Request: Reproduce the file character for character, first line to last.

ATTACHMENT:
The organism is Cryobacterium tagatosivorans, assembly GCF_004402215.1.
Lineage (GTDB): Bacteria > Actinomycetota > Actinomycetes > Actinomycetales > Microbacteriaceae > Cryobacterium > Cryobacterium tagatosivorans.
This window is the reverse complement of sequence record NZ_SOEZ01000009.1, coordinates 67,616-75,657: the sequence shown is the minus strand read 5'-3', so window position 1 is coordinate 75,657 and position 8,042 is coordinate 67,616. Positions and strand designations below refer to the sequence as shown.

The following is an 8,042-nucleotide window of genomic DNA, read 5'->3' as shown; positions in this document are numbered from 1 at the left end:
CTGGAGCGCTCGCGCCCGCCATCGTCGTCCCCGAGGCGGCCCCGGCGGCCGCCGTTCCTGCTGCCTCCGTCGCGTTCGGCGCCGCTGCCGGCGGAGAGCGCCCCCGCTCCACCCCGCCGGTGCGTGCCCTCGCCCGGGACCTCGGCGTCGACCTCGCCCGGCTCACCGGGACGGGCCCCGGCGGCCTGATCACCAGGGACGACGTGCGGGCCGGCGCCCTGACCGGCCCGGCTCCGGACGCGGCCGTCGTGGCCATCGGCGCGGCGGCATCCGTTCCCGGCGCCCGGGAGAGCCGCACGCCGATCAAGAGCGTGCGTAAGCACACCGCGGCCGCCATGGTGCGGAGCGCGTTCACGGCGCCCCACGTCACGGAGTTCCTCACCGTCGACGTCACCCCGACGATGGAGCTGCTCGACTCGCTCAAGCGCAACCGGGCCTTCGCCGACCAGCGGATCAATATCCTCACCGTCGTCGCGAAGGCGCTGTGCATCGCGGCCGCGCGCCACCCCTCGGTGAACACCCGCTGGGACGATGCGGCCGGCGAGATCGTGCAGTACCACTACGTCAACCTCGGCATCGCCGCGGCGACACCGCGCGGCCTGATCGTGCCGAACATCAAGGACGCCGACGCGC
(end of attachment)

The organism is Cryobacterium tagatosivorans, assembly GCF_004402215.1.
Lineage (GTDB): Bacteria > Actinomycetota > Actinomycetes > Actinomycetales > Microbacteriaceae > Cryobacterium > Cryobacterium tagatosivorans.
This window is the reverse complement of sequence record NZ_SOEZ01000009.1, coordinates 67,616-75,657: the sequence shown is the minus strand read 5'-3', so window position 1 is coordinate 75,657 and position 8,042 is coordinate 67,616. Positions and strand designations below refer to the sequence as shown.

The following is an 8,042-nucleotide window of genomic DNA, read 5'->3' as shown; positions in this document are numbered from 1 at the left end:
CTGGAGCGCTCGCGCCCGCCATCGTCGTCCCCGAGGCGGCCCCGGCGGCCGCCGTTCCTGCTGCCTCCGTCGCGTTCGGCGCCGCTGCCGGCGGAGAGCGCCCCCGCTCCACCCCGCCGGTGCGTGCCCTCGCCCGGGACCTCGGCGTCGACCTCGCCCGGCTCACCGGGACGGGCCCCGGCGGCCTGATCACCAGGGACGACGTGCGGGCCGGCGCCCTGACCGGCCCGGCTCCGGACGCGGCCGTCGTGGCCATCGGCGCGGCGGCATCCGTTCCCGGCGCCCGGGAGAGCCGCACGCCGATCAAGAGCGTGCGTAAGCACACCGCGGCCGCCATGGTGCGGAGCGCGTTCACGGCGCCCCACGTCACGGAGTTCCTCACCGTCGACGTCACCCCGACGATGGAGCTGCTCGACTCGCTCAAGCGCAACCGGGCCTTCGCCGACCAGCGGATCAATATCCTCACCGTCGTCGCGAAGGCGCTGTGCATCGCGGCCGCGCGCCACCCCTCGGTGAACACCCGCTGGGACGATGCGGCCGGCGAGATCGTGCAGTACCACTACGTCAACCTCGGCATCGCCGCGGCGACACCGCGCGGCCTGATCGTGCCGAACATCAAGGACGCCGACGCGC